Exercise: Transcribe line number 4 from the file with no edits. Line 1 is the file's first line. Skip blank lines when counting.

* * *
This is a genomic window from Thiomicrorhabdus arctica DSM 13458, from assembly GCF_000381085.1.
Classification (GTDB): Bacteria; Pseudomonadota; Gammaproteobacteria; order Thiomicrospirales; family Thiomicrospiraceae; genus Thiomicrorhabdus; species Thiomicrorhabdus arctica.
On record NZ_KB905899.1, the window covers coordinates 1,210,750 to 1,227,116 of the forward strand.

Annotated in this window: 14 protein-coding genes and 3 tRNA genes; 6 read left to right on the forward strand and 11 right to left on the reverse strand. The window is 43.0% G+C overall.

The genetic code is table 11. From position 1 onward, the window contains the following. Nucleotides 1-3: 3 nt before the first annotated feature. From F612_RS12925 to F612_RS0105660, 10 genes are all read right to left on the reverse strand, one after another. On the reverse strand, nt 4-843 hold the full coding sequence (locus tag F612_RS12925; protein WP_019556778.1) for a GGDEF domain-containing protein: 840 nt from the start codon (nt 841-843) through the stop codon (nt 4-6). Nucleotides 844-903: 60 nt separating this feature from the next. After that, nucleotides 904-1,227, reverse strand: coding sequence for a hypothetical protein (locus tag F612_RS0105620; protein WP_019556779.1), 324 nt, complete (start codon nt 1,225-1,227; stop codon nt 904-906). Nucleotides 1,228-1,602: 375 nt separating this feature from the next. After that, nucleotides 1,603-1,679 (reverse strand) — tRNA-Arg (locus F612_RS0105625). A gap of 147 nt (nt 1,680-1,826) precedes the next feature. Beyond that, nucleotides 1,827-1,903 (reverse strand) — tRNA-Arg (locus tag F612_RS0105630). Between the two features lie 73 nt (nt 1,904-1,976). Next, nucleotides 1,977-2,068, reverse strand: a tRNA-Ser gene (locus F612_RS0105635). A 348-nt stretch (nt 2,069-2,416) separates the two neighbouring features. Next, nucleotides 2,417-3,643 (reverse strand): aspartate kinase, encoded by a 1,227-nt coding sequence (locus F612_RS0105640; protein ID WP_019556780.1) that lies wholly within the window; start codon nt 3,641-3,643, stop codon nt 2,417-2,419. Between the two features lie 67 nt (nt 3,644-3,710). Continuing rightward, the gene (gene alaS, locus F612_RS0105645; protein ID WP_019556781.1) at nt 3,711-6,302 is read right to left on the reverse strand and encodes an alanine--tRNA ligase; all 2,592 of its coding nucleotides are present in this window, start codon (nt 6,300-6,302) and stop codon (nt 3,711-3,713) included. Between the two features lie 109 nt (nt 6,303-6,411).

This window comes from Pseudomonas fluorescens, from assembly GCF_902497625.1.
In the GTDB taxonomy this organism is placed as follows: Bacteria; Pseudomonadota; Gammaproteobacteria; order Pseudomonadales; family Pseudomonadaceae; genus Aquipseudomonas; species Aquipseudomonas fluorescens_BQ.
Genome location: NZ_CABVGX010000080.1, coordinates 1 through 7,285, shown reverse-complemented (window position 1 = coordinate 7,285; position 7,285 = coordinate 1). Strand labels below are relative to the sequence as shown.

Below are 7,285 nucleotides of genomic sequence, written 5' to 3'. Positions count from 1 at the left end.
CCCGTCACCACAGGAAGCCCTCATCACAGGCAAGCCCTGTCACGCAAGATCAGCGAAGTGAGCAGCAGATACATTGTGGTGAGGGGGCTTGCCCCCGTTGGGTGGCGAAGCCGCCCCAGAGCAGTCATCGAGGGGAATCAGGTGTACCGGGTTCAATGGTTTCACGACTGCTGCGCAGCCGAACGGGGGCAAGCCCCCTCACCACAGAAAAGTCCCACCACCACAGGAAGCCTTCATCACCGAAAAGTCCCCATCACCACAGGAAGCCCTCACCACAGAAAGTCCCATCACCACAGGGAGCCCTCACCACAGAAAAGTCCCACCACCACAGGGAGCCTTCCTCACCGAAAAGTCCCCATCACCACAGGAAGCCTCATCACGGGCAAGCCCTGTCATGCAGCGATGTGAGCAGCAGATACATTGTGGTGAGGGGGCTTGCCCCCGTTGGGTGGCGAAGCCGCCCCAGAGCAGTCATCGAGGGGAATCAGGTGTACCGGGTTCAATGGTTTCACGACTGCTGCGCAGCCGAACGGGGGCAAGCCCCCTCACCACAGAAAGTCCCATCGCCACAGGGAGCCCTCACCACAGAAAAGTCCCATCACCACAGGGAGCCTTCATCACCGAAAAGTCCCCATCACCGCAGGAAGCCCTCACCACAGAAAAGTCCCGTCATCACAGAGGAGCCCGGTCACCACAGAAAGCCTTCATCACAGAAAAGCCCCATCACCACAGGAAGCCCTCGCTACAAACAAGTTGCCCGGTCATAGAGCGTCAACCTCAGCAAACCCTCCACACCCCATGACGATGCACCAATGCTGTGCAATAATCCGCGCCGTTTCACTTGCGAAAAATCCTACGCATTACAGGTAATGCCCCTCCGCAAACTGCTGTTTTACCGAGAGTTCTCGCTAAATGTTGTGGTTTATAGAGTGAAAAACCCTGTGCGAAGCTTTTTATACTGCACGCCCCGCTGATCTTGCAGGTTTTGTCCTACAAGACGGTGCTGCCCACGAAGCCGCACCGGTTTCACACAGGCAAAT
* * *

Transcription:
Annotated in this window: 14 protein-coding genes and 3 tRNA genes; 6 read left to right on the forward strand and 11 right to left on the reverse strand. The window is 43.0% G+C overall.